Picture this, mate. Your first cousin from the USA visits you and cannot stop talking about all the modern and fancy food items. And you start wondering, where is all the fun in the Indian food list? Are we really lagging behind the western world in terms of nutrition?
Well, worry not! Nutrition Expert, Chandni Haldurai, has brought to us some really fantastic and equally nutrition-dense Indian alternatives to some of the most hyped western food items.
Indian Amla versus Acai Berry
Though Acai Berry is renowned for its properties such as anti-aging and weight loss, Indian Amla does not lag behind. This Indian gold fruit has many more benefits to offer. For example, Amla can keep your immune system hale and hearty and has a strong quotient of Vitamin C, 20x more than Acai Berry.
Of course, who can forget the high percentage of antioxidants Amla possesses as compared to Acai Berries? Definitely, our green color prince wins the challenge when it comes to nutritional value!
Recommended intake: 1-2 amlas daily
Traditional Oil versus Olive Oil
How many times has your grandmother told you to include Indian traditional oil in your diet? Though options like olive oil are not bad, you wouldn't leave Indian traditional oil if you get to know about its nutritional value.
Coconut oil, which is the most famous Indian traditional oil, is renowned for its antimicrobial properties. This implies that by consuming coconut oil, you are making sure that dangerous microorganisms cannot bring your immune system down from time to time.
Virgin coconut oil can also convert that bad cholesterol into good cholesterol. Mustard oil on the other hand also offers you ample minerals. Last but not least, peanut oil is not only rich in Vitamin E but is also free from trans fats and cholesterol.
Recommended intake: ½ litre per person per month
Buckwheat versus Oats
Your visit to Gujarat is incomplete if you did not eat their famous fasting food, Buckwheat or Kuttu. The best aspect about Buckwheat is that it contains all the major amino acids, which makes it all the more beneficial.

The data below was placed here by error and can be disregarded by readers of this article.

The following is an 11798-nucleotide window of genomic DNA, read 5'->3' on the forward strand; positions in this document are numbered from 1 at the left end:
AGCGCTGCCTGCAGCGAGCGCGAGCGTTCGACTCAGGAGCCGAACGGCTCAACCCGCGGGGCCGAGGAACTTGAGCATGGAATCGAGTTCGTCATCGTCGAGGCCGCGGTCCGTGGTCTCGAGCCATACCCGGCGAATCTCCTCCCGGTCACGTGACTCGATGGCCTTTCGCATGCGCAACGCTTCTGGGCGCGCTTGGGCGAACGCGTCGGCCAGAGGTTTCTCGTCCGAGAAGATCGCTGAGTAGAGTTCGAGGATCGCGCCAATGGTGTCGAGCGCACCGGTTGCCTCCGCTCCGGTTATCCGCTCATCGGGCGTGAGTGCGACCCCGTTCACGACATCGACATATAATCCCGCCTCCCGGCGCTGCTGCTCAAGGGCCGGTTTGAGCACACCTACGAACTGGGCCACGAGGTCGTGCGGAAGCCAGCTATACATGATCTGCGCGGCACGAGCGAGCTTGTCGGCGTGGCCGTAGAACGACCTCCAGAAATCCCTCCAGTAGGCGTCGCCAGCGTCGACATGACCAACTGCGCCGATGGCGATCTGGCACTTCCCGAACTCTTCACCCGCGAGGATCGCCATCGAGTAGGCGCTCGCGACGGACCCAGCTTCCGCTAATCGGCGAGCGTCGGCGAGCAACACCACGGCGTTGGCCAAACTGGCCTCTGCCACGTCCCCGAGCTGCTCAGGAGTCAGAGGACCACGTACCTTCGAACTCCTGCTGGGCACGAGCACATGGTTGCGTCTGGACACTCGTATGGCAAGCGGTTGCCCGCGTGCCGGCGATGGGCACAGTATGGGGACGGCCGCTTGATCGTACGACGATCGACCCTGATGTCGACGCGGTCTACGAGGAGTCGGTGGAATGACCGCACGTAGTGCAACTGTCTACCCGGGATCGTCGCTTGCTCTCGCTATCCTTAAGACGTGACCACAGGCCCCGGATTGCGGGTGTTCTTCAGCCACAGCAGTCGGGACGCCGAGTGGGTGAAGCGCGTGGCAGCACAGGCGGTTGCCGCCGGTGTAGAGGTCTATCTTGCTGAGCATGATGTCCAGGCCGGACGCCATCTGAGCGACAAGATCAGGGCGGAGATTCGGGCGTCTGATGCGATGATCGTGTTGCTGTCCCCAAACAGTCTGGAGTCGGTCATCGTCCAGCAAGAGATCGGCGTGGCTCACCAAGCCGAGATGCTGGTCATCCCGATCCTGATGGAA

In fact, your gut system and improved blood circulation will only thank you if you start eating Buckwheat from today! Though oats are also really good for your digestive system, Buckwheat is richer in magnesium and potassium than oats.
Recommended intake: 70-100g per day
Beet Leaves versus Kale
Kale has not only made fans in the western world but even in many parts of urban India. Look at any popular salad or a trending-on-Instagram-reels ‘Green Smoothie’ and you’ll find Kale as one of the prime ingredients.
This is because Kale has a super high percentage of Vitamin A and Vitamin K as compared to other green vegetables, leading to it being considered the powerhouse of all greens.
However, in our Indian terrain, Beet leaf is the uncrowned queen of the leafy world when it comes to high nutritional value, trumping Kale in many categories. Beet leaves are low in calories and not only super rich in potassium but have a high Vitamin E percentage as well.
Recommended intake: Try to add in meals for 2-3 times a week at least
Indian Jamun versus Goji Berry
Now, this gets interesting. Both these berries are Asian-born, but Goji Berry migrated to the western world. While Goji Berry is produced in China, Jamun is a product of Indian soil. Both these berries are beneficial for diabetic patients but the Indian Jamun has much more in its wagon of nutrients.
Jamun offers relief from numerous health issues, such as throat pain, tiredness, high blood sugar levels and low immunity. Also, Jamun has a high quotient of potassium, calcium, iron and Vitamin C.
So, next time the doctor advises you to consume a fruit that is rich in all these above-mentioned vitamins, you can undoubtedly reach for an Indian Jamun any time. Oh also, they’re much more affordable than Goji Berries.
Recommended intake: Handful of jamuns regularly
Basil Seeds versus Chia Seeds
Chia and Basil's seeds are first cousins who hail from the same mint family. The only difference is that these Basil seeds contain cooling properties and are thus really beneficial in the scorching Indian summers.
Indian Basil seeds are a rich source of iron and vitamins. In addition, if you face digestion issues, unmanageable blood sugar levels or constipation and bloating issues, they can lend you a helping hand there as well.
Remember, the only difference between Basil seeds and Chia seeds is that you cannot consume these seeds without soaking them overnight.
Recommended intake: 1-2 teaspoons a day
Well, here are your Indian alternatives to the much-hyped western food items. So, next time your cousin boasts about western food items, you do not have to remain silent! If you are seeking more information on Indian food alternatives, book a consultation with a certified nutritionist on cult.fit today.